Eye For Film >> Movies >> The Water Diviner (2014) Film Review
The Water Diviner
Reviewed by: Angus Wolfe Murray
Anyone who doubted Russell Crowe's sincerity, after Les Miserables and Noah, fear not. This inspirational "based on true events" story of an Australian farmer's search for the remains of his three sons, who fought at Gallipoli but never returned, will be reminded that his elevation onto the A-list, following Gladiator and A Beautiful Mind, was no fluke.
And yet this is not a Hollywood picture. Like Baz Luhrmann's Australia it may contain elements of Tinsel's sentimental grandeur yet has a toughness with which only a nativeborn can empathise.
Connor (Crowe) loses his wife and sons as a result of and during the Dardanelles Campaign. The defeat at Gallipoli was a precursor, or rather a reflection, of what was happening in France - the horror of the trenches, the disdain for human life, the futility of war.
He leaves his isolated homestead in the Australian North West for Istanbul and from there to the battle grounds where British soldiers are attempting to put names to the multitude of corpses that litter the hillsides.
He is denied access and rebuked by officials at every turn until a chance encounter with Major Hasan (Yilmaz Erdogan), who was responsible for many of the Anzac dead, changes everything. Their collaboration and eventual friendship, especially when the Greeks attack the Turks and they find themselves in the thick of it, elevates the film to a higher level of excellence.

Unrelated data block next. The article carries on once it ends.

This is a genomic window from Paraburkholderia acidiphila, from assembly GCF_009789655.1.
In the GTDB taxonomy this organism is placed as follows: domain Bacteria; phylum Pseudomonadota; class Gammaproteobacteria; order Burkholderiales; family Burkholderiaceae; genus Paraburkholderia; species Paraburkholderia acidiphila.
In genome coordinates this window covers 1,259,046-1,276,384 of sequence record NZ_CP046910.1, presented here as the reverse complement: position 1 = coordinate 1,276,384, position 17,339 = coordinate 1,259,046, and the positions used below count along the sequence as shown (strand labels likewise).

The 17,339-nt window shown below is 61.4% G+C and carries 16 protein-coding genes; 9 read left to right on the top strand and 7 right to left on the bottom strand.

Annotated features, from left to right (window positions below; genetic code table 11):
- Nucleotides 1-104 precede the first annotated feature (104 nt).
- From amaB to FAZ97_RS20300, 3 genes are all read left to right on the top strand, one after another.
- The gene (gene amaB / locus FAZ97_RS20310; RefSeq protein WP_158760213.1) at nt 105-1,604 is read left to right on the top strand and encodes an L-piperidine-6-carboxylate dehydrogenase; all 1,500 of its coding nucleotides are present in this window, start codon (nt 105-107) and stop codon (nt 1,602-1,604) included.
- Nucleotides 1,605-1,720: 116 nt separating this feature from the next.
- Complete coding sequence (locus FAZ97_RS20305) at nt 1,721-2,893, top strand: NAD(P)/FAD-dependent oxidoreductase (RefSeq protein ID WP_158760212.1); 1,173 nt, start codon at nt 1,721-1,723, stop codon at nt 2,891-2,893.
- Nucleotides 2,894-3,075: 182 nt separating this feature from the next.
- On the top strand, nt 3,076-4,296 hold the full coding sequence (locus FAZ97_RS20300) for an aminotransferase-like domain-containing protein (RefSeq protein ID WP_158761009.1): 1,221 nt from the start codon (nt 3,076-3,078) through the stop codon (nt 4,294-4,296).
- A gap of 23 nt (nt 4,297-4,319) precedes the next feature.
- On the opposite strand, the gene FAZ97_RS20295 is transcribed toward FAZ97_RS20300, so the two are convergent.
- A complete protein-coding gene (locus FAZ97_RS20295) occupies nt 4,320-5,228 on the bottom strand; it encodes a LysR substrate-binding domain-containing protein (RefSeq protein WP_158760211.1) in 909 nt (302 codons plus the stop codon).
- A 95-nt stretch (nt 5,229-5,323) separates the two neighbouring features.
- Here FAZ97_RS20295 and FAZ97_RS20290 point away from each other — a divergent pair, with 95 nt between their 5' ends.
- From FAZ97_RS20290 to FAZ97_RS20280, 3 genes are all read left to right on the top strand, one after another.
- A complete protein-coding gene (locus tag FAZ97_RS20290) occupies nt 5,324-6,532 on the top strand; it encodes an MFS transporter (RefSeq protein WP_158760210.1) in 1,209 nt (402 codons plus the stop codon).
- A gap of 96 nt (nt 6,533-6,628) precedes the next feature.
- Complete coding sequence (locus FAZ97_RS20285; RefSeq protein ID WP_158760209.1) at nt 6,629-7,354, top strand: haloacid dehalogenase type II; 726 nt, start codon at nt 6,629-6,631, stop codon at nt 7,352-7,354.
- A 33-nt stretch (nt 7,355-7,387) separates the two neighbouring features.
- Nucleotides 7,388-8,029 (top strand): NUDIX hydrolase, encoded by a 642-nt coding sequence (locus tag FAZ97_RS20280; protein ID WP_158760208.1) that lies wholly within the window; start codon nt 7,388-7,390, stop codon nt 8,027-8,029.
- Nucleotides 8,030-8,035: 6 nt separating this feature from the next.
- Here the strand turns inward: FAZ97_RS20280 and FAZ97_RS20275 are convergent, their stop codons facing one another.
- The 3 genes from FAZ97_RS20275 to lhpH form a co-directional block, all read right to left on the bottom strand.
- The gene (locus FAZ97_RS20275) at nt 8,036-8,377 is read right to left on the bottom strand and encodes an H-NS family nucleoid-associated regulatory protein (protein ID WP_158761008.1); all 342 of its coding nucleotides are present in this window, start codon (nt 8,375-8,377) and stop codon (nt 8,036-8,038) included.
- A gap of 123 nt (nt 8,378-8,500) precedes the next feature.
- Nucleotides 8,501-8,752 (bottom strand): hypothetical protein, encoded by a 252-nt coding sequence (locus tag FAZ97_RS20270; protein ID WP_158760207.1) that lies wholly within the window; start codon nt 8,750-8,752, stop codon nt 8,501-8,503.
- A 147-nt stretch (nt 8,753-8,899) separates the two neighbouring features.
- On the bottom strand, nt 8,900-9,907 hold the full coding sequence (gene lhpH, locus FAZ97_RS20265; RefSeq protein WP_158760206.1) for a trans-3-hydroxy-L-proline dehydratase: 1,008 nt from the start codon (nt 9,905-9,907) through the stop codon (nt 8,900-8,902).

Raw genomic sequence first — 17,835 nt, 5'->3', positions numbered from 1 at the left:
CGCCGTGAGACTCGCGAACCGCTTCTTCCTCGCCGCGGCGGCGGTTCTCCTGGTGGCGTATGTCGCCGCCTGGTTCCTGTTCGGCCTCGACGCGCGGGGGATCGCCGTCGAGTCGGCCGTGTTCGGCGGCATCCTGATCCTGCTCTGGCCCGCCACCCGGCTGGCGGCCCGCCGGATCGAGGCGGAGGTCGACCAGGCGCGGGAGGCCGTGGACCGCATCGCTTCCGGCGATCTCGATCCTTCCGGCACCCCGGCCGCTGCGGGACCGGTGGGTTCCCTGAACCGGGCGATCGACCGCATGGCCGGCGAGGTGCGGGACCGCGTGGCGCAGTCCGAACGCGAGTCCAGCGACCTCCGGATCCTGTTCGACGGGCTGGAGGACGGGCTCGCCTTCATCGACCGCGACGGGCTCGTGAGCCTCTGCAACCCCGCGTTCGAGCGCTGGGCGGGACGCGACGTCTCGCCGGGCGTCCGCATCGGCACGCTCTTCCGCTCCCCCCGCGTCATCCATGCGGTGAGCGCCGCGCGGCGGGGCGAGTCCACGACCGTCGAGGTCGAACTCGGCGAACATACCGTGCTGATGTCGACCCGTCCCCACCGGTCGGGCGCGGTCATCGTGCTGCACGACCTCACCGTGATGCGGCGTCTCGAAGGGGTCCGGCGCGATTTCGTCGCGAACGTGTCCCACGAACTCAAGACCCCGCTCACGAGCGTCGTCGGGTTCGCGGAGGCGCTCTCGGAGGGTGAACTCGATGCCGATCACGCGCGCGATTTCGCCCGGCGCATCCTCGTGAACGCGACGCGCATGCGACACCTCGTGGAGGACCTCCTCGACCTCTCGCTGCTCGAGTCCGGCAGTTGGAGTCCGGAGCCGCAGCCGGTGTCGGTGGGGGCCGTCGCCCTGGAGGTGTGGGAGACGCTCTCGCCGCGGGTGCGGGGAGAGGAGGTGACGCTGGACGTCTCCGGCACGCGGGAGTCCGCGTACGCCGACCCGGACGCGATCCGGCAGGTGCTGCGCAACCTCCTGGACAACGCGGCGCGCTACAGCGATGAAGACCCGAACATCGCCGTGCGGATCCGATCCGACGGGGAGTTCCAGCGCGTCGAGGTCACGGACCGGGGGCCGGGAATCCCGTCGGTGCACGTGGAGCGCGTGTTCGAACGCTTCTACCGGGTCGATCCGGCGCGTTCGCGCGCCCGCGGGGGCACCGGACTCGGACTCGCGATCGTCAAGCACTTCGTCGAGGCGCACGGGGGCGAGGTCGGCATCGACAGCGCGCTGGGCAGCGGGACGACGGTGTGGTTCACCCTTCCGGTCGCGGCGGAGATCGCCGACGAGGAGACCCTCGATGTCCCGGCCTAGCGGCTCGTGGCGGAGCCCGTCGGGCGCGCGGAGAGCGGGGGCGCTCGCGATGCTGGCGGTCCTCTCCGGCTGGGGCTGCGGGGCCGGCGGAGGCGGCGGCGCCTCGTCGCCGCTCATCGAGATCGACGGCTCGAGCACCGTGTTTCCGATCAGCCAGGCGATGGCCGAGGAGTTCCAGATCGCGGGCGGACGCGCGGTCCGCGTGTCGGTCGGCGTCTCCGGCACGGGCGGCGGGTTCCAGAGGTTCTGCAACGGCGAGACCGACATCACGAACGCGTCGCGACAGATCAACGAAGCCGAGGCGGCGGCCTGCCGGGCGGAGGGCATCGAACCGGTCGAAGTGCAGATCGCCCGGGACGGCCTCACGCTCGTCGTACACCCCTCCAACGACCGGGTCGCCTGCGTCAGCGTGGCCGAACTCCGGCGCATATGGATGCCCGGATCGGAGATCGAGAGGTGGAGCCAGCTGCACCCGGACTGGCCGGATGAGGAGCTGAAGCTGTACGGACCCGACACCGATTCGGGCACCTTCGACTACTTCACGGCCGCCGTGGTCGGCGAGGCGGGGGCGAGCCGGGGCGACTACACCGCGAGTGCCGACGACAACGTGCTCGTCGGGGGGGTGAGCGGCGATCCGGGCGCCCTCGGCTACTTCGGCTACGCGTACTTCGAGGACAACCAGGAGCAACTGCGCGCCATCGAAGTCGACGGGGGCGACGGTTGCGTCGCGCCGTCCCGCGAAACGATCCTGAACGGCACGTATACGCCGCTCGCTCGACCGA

This and Ayshe (Olga Kurylenko), who might loosely be labelled the love interest, although her position as war widow, hotel administrator and vassal of an authoritarian brother-in-law, makes any romantic connection even harder than the quest for closure.
Crowe's commitment to Connor's story goes further than you might expect. He directs with conviction, taking risks that work for him - and for us.
A-list be damned. Crowe has come home.Reviewed on: 03 Apr 2015